I’m working with a publicist who has set up a blog tour that is creating some interest, then asked my publisher for an additional 50 books to expand the tour. They were only too willing to provide them. I called my local newspaper, which wrote a nice article on my book. I’ve set up a book signing at our local Christian bookstore, then placed an ad in the newspaper inviting people to “Meet the Author. “I then emailed and called a number of my friends in the area asking them to stop by the bookstore so I’m not sitting there all by myself. I had 1000 promotional postcards printed for my book (since my publisher didn’t plan to), and so far I’ve sent them out to more than 250 people. I’ve had contact from several of those women who are involved in a book club, and they’re interested in using my book for their clubs. I’ve invited myself to the meetings to discuss the book for the ones that are close enough. That’s just a few of the things I’m doing to help promote … but I’m definitely interested in learning more.

Mary DeMuth
a I sent books to influential people.
a I speak (via speakerphone if not in my city) to book clubs.
a I have a strong web presence, along with a blog that gets good traffic. (This has taken years to build).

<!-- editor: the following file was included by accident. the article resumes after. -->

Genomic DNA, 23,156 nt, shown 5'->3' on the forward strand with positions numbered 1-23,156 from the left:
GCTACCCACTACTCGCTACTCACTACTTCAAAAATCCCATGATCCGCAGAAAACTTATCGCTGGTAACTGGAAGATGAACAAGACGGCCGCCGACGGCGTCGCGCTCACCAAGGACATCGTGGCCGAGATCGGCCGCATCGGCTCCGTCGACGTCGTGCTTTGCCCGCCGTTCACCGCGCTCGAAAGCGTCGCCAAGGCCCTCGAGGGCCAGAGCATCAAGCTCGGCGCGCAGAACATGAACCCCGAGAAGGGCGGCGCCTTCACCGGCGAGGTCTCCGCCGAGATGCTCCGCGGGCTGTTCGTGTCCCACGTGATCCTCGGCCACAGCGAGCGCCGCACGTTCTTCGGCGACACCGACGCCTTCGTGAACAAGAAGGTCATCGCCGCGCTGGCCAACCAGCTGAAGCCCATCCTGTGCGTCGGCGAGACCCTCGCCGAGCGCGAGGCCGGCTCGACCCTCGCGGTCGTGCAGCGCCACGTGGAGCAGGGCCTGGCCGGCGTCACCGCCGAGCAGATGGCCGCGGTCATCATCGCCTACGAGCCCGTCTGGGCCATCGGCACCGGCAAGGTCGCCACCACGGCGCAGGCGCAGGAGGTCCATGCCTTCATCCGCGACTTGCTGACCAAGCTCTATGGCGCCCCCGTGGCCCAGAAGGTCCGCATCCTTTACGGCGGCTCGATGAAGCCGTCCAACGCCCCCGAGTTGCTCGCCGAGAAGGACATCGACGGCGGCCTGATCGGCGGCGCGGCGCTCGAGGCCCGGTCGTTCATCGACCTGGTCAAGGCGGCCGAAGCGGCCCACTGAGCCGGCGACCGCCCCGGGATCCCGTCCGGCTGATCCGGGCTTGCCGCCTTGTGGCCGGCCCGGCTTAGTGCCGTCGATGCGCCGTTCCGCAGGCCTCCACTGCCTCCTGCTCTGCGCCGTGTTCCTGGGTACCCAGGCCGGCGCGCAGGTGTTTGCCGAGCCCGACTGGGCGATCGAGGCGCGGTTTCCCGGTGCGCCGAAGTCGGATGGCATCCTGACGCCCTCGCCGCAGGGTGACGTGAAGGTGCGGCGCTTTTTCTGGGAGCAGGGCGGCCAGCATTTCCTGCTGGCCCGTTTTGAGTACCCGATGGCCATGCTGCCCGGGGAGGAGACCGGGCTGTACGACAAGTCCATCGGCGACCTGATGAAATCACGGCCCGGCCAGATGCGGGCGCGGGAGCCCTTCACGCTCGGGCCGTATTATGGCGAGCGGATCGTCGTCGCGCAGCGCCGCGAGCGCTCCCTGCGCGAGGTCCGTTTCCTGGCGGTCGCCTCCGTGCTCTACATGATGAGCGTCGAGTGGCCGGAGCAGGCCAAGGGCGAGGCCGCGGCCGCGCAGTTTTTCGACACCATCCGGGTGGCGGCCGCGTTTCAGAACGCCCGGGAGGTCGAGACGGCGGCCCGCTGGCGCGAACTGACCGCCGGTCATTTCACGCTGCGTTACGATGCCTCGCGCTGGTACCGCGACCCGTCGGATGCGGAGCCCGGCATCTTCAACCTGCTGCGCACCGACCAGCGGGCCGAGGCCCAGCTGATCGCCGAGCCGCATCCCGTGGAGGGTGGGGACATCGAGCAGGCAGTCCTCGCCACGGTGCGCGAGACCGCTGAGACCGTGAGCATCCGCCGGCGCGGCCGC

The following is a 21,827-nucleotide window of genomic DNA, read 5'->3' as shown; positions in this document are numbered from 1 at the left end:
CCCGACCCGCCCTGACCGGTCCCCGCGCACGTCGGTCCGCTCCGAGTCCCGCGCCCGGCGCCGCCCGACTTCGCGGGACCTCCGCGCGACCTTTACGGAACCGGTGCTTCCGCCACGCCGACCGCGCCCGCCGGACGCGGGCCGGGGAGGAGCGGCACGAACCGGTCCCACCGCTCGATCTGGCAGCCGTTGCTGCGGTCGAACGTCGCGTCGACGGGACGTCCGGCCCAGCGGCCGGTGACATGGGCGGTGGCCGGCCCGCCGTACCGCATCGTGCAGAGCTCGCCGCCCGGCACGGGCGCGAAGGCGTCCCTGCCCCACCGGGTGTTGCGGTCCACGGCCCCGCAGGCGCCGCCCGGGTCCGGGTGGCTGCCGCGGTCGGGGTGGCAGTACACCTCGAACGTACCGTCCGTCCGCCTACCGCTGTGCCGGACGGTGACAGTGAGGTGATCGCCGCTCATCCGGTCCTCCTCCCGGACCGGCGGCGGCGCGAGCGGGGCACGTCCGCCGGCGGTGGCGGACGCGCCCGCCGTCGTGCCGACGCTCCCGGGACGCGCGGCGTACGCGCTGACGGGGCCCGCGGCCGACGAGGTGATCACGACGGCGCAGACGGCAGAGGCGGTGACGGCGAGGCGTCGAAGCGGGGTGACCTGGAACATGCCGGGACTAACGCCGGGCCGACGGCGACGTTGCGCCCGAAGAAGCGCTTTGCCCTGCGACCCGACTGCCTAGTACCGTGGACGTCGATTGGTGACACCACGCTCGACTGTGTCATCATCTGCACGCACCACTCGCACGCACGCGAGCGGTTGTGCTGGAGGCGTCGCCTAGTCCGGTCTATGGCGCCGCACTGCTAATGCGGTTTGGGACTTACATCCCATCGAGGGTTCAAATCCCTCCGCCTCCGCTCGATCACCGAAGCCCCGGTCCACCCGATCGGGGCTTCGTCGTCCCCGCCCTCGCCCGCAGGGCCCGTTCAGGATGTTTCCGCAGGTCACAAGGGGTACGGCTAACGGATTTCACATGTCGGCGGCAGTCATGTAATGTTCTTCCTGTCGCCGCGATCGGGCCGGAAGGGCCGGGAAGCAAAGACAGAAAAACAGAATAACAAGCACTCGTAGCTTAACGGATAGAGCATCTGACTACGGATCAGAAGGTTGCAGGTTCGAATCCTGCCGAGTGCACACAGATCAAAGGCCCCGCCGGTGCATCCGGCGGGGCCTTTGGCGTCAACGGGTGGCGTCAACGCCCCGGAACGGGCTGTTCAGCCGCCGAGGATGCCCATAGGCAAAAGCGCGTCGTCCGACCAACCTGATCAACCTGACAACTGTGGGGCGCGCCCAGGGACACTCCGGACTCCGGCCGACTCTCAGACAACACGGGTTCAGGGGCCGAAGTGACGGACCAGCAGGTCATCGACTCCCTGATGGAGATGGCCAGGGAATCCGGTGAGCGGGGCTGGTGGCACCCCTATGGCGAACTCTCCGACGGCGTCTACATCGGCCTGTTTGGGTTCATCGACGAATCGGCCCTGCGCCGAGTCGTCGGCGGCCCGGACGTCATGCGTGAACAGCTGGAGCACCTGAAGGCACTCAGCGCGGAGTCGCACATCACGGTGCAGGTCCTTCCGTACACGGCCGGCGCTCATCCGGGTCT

a I’m on Amazon Connect.
a I’ve established a relationship with
a I have business cards that have all my books printed on the back. This is very handy when I run into someone who is interested in what I do.
a I think through issues that are related to my novels and pitch them (often through a publicist) to media outlets.

Camy Tang
Before I was even contracted, I started blogging. While I started off doing it rather haphazardly, I quickly narrowed my focus and have kept it ever since.

My brand as a fiction author is Asian chick lit or Asian romance. So my blog is very non-serious, and I write frivolous, funny, random posts. I also try to incorporate Asiana tidbits here and
there, like the post I did about making Chinese scallion pancakes with my husband–I posted pictures and links to the recipe, which was easy enough for non-Asians, but very authentic.

I rarely post about topics not in line with my brand. When my book came out, people who had been enjoying my blog atmosphere bought my book and liked it because the atmosphere of the book was similar to my blog—chatty, funny, romantic, Asian.

I am also a voracious reader, and many of my readers are just like me. So I started giving away Christian fiction on my blog, and attracted readers like myself who might also enjoy my books.